is configured to do so. The download filename produced will be face.jpg or face.webp
or some other extension depending on what imgproxy serves up. imgproxy is configured
with direct access to the db/files/file tree and serves the image from there.

This appears to work well serving up images 1/4 or less of the size of the original.
For image heavy pages it reduces the time to finish loading the page (even with lazy

The problem is imgproxy has no way to know if it should serve up a file or not.
It can't access the authentication and authorization info that the tracker has
for an image.

To keep this somewhat secure, I use the expires unix epoch timestamp and the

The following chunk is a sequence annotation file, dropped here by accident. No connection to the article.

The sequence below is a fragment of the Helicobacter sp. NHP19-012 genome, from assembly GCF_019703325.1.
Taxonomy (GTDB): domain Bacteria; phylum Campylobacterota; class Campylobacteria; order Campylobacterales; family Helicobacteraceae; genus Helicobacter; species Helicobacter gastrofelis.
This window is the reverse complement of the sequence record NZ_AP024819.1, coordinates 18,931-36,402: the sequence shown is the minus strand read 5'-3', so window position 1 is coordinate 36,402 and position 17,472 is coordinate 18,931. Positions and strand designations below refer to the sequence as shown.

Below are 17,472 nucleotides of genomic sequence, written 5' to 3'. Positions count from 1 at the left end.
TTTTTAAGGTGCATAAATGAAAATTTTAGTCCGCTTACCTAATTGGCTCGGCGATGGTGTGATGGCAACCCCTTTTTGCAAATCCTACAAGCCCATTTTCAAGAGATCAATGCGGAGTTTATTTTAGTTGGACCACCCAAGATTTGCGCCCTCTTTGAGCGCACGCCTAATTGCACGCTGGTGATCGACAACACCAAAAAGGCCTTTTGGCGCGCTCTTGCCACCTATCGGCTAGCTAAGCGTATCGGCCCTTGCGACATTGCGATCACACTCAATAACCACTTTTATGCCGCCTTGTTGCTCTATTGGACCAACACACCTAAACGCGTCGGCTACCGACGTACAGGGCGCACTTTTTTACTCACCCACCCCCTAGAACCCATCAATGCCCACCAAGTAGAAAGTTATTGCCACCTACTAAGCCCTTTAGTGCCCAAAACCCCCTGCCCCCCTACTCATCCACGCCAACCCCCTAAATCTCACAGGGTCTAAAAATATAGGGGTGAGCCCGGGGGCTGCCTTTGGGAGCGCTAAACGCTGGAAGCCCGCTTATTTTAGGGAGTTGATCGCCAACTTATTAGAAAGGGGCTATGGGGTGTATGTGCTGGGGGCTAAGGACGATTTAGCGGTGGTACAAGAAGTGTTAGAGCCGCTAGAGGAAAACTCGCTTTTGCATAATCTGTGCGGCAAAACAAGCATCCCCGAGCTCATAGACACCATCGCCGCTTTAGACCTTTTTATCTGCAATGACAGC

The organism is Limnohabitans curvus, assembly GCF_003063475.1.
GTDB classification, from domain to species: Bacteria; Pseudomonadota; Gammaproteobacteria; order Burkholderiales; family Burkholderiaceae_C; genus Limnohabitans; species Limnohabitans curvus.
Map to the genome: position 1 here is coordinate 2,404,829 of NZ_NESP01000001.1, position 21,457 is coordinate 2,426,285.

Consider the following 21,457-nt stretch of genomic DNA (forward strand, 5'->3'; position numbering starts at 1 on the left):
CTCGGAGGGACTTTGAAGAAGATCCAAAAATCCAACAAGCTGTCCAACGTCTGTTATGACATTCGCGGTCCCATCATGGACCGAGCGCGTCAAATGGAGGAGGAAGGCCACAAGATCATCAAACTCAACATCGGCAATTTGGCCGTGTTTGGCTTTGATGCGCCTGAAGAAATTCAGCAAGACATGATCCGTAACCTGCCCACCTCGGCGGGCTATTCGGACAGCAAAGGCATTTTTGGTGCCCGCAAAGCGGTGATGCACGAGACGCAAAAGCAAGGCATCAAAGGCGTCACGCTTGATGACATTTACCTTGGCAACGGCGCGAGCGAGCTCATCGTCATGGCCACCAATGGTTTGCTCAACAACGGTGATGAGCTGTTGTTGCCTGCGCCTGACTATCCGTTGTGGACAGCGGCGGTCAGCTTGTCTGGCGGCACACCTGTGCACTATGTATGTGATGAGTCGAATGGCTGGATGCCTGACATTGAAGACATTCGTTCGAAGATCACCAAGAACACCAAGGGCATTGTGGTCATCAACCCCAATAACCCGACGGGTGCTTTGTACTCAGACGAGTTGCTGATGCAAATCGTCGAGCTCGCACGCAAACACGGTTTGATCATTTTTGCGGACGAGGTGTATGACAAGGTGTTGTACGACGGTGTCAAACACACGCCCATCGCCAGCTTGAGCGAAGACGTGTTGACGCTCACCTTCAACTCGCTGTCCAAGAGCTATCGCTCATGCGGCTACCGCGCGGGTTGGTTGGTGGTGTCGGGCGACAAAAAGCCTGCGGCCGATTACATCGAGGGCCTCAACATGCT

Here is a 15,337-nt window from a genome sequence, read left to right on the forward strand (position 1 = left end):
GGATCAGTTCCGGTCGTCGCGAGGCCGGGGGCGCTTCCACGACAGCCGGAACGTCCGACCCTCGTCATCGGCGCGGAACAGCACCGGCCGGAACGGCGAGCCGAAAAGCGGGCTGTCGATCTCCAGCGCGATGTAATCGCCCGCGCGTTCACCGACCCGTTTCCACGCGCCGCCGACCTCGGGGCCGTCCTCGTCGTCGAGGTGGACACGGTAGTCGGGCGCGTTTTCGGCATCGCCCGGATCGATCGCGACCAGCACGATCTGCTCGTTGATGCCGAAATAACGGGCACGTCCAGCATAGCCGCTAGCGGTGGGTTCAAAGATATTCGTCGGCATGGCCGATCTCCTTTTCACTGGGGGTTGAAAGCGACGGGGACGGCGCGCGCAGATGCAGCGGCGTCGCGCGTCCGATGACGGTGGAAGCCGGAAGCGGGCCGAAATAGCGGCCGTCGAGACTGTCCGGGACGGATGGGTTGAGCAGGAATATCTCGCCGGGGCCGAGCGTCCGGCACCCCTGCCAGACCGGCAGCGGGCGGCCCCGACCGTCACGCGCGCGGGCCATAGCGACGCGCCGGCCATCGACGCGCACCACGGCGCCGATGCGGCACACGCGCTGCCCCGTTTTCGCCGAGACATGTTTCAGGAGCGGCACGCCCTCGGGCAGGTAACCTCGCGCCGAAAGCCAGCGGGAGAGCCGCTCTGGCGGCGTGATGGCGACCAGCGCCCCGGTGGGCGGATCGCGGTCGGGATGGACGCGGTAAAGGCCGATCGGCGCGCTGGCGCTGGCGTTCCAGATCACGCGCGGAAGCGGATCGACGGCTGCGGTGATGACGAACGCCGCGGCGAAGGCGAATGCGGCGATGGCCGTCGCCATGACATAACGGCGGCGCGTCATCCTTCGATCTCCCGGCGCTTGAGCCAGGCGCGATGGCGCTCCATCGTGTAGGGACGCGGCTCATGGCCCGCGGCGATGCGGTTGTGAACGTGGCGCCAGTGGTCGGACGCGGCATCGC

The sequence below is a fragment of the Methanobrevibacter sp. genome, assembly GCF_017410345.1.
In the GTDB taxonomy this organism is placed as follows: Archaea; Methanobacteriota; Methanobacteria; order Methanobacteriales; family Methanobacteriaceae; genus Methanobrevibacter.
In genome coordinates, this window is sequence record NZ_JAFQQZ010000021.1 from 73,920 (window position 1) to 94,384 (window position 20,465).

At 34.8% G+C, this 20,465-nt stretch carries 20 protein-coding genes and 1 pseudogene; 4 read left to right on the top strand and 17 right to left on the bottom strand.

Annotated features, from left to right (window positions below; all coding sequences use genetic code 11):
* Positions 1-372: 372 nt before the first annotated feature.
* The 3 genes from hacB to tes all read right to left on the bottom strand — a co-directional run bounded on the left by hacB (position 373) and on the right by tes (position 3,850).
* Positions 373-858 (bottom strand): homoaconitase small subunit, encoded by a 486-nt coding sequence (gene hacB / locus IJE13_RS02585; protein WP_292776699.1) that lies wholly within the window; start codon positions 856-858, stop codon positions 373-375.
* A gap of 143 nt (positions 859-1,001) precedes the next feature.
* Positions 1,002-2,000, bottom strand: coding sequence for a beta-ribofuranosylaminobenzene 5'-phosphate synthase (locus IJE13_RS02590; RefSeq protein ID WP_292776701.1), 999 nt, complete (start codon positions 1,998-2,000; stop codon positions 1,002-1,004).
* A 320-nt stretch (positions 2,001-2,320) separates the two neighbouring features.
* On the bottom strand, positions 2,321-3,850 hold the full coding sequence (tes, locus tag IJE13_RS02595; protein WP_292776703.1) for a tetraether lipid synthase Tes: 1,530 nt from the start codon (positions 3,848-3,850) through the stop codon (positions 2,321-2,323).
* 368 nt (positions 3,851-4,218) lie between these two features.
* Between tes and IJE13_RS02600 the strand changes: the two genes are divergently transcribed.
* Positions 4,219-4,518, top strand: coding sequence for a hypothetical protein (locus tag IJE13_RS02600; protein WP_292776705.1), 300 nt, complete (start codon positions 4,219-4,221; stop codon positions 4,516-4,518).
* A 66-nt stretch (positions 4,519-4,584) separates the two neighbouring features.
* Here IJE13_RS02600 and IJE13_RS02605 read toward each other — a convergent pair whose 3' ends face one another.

security_hash. The security_hash prevents all modifications to the URL unless you
know the salt and key used to generate the hash. So you can't change the file that
is accessed, add the raw directive to access some other non-image file, modify the
expiration (expires) time etc.

I set the expires value to a few seconds (say 5) from the time the page was generated.
If the URL isn't used within 5 seconds of its generation it's useless. This attempts
to make the access valid only for including the image in the Roundup issue/msg page.

The headers returned from imgproxy allow a the file to be cached only until the
expires time is reached. This does mean that upstream caches are of limited use.
If you  know the file will be displayed to the anonymous user without any limitations,
you could set the expires header far in the future to make use of an http cache.

Downloading directly from Roundup is preferred if you are viewing the fileNN page.